Cousin Egbert looked at him admiringly. "Good old Jeff!" he said simply. He glanced aside to me for a second with downright hostility, then turned back to his friend. "Something tells me, Jeff, that this is going to be the first happy day I've had since I crossed the state line. I've been pestered to death, Jeff—what with Mrs. Effie after me to improve myself so's I can be a social credit to her back in Red Gap, and learn to wear clothes and go without my breakfast and attend art galleries. If you'd stand by me I'd throw her down good and hard right now, but you know what she is——"

"I sure do," put in Mr. Tuttle so fervently that I knew he spoke the truth. "That woman can bite through nails. But here's your drink, Sour-dough. Maybe it will cheer you up."

Extraordinary! I mean to say, biting through nails.

"Three rousing cheers!" exclaimed Cousin Egbert with more animation than I had ever known him display.

"Here's looking at you, Colonel," said his friend to me, whereupon I partook of the drink, not wishing to offend him. Decidedly he was not vogue. His hat was remarkable, being of a black felt with high crown and a wide and flopping brim. Across his waistcoat was a watch-chain of heavy links, with a weighty charm consisting of a sculptured gold horse in full gallop. That sort of thing would never do with us.

"Here, George," he immediately called to the waiter, for they had quickly drained their glasses, "tell the bartender three more. By gosh! but that's good, after the way I've been held down."

"Me, too," said Cousin Egbert. "I didn't know how to say it in French."

"The Reverend held me down," continued the Tuttle person. "'A glass of native wine,' he says, 'may perhaps be taken now and then without harm.' 'Well,' I says, 'leave us have ales, wines, liquors, and cigars,' I says, but not him. I'd get a thimbleful of elderberry wine or something about every second Friday, except when I'd duck out the side door of a church and find some caffy. Here, George, foomer, foomer—bring us some seegars, and then stay on that spot—I may want you."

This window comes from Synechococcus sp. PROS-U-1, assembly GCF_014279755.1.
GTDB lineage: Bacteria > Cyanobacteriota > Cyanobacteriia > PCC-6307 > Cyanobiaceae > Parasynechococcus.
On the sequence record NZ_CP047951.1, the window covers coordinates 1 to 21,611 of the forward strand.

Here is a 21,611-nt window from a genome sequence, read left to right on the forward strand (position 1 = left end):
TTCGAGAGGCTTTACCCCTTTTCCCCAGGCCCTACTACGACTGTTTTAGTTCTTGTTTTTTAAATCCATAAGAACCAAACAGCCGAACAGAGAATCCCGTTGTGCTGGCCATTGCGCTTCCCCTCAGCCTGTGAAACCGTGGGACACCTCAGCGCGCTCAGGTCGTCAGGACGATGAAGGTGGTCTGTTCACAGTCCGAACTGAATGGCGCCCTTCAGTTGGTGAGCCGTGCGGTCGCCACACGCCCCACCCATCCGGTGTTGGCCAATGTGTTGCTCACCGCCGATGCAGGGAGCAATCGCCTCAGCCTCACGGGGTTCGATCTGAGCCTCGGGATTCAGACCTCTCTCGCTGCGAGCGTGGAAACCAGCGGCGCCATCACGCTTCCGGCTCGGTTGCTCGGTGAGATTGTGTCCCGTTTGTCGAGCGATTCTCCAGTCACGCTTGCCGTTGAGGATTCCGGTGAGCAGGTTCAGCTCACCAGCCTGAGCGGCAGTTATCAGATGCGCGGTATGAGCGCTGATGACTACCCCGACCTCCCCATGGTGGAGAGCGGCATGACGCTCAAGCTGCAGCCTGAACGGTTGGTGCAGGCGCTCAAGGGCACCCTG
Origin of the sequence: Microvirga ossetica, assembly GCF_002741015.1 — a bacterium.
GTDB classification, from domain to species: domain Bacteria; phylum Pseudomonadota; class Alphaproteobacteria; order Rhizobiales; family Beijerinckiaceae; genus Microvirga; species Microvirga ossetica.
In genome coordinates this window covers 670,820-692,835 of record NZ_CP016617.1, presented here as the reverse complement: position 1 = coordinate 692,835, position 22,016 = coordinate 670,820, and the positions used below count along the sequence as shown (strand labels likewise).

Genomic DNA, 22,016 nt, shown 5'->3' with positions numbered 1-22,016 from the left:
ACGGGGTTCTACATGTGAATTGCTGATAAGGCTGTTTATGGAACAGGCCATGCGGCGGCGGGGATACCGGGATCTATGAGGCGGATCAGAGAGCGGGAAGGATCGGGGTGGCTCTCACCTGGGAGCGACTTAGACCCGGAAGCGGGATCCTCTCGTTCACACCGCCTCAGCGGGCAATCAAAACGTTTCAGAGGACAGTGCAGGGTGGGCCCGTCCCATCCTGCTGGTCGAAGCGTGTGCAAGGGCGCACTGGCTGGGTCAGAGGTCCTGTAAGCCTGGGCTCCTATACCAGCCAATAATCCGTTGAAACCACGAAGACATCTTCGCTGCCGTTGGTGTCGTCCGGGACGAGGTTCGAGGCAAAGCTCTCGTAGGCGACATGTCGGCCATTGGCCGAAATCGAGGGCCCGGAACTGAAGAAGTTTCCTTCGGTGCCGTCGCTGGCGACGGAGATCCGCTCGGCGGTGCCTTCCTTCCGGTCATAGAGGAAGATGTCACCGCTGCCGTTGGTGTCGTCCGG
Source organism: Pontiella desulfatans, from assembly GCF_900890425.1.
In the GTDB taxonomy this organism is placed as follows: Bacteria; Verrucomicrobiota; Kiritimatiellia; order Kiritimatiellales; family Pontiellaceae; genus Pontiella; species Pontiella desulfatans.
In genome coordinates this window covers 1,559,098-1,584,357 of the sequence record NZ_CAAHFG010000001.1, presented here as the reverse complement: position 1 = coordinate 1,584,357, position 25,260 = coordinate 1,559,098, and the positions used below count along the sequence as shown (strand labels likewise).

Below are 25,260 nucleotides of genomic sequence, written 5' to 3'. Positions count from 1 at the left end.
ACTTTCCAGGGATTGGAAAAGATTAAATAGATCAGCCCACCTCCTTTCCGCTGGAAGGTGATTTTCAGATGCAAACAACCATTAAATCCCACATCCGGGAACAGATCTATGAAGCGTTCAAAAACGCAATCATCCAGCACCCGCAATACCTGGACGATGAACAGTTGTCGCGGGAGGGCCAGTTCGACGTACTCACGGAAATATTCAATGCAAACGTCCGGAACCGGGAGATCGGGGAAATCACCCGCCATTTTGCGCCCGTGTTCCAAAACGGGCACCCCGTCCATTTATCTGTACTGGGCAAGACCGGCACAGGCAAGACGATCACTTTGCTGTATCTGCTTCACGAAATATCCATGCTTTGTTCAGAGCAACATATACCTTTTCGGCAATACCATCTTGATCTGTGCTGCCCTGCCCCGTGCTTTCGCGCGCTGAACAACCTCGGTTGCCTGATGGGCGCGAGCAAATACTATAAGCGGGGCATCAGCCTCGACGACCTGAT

"Well, well!" said Cousin Egbert again, as if the meeting were still incredible.

"You old stinging-lizard!" responded the other affectionately. The cigars were brought and I felt constrained to light one.

"The State of Washington needn't ever get nervous over the prospect of losing me," said the Tuttle person, biting off the end of his cigar.

I gathered at once that the Americans have actually named one of our colonies "Washington" after the rebel George Washington, though one would have thought that the indelicacy of this would have been only too apparent. But, then, I recalled, as well, the city where their so-called parliament assembles, Washington, D. C. Doubtless the initials indicate that it was named in "honour" of another member of this notorious family. I could not but reflect how shocked our King would be to learn of this effrontery.